From the Dawn of Veterinary Medicine to the One World One Medicine One Health Model: Some Historical, Philosophical, Anthropological, Legal and Bioethical Reflections

Mariano Martini, Joël Candau, Hicham Hicham Khabbache, Mohamed Zouhir, Flavio Tovani, Tania Simona Re, Angelo Ferrari, Nicola Luigi Bragazzi

Abstract


This article outlines the historico-philosophical and bio-juridical foundations of the one world one medicine one health model introduced by Schwabe,  as an interdisciplinary approach to govern the public health challenges. Virchow and Osler stated that no barriers between human and veterinary medicine should exist. Globalization, savage human activities, climate changes, new eating habits and livestock developments, leading to zoonoses, make this message urgent. The unity of medicine dates back to the dawn of humanity: the centaur Chiron represents the union of human and veterinary medicine, subsequently separated in a mans logic of domination over nature. The birth of comparative anatomy, the Romanticism and the Darwinism have affirmed the intrinsic value of animals; ethology, zooanthropology and zoosemiotics have led to the awareness of what it is like being-in-the world as an animal, together with a gradual bio-juridical recognition. Collaborating between doctors and veterinarians is crucial for the contemporary challenges.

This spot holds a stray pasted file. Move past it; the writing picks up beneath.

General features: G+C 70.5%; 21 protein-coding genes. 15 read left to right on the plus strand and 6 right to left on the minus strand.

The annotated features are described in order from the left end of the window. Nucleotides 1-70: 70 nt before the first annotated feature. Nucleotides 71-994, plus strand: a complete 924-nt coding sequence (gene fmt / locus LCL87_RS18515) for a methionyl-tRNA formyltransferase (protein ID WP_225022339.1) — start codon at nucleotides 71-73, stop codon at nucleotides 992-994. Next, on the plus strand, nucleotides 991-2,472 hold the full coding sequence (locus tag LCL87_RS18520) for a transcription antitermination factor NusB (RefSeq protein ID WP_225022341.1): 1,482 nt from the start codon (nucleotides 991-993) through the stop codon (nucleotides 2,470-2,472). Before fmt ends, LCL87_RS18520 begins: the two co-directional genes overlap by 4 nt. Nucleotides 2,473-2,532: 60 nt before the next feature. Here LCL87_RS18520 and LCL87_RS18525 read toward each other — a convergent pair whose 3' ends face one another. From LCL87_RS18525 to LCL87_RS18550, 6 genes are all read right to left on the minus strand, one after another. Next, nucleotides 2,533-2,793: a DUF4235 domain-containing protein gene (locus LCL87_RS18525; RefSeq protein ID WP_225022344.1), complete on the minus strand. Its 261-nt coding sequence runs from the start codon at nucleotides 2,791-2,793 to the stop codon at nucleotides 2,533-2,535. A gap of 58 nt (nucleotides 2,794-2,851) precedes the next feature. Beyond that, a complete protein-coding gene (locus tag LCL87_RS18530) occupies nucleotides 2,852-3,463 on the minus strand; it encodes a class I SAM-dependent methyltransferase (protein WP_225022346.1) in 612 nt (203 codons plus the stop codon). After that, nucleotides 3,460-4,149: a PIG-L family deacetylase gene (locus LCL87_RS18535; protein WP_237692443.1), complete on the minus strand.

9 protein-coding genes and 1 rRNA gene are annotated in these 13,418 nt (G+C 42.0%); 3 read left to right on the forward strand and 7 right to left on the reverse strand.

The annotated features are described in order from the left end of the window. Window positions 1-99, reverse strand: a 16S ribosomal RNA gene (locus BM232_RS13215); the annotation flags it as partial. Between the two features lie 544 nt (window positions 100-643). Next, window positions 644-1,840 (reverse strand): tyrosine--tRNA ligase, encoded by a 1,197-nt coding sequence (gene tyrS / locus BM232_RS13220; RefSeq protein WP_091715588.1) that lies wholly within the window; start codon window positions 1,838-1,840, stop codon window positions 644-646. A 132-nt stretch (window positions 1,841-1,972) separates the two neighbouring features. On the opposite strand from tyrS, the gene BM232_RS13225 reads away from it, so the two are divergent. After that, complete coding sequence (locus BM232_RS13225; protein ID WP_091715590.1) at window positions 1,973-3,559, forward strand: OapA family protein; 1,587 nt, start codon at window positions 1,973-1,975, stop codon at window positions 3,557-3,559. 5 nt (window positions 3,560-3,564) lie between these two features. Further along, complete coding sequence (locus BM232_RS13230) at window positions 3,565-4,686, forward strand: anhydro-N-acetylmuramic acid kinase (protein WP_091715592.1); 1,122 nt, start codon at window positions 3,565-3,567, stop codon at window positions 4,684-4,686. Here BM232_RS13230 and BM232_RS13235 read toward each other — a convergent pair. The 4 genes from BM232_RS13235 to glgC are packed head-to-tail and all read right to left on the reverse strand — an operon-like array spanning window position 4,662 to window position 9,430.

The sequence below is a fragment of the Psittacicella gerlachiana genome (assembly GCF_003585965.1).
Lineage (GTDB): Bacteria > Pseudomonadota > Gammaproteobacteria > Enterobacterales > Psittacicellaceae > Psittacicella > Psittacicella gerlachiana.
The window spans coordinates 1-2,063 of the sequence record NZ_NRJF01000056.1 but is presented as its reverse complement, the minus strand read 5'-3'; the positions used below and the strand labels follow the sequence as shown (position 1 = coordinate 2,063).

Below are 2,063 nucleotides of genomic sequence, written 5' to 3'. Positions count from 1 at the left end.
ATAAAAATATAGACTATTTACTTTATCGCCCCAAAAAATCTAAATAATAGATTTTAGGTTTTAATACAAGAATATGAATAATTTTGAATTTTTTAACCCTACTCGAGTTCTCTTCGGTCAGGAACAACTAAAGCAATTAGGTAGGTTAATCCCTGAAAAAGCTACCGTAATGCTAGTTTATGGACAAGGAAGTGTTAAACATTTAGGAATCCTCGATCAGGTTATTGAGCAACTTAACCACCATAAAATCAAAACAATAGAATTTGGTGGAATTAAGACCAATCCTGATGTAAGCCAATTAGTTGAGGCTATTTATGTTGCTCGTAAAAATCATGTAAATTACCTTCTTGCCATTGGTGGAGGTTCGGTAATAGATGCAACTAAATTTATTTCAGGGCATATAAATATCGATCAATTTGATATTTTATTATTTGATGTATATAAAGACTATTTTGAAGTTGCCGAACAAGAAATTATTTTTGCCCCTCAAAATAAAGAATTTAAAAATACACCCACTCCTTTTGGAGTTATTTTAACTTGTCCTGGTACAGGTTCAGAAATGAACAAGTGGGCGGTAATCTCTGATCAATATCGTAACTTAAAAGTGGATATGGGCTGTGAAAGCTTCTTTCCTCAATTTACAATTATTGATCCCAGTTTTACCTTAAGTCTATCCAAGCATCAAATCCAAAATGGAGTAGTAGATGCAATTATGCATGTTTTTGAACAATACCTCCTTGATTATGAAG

Key words: Zooanthropology - Veterinary medicine - Animals ethics - One world one medicine one health model


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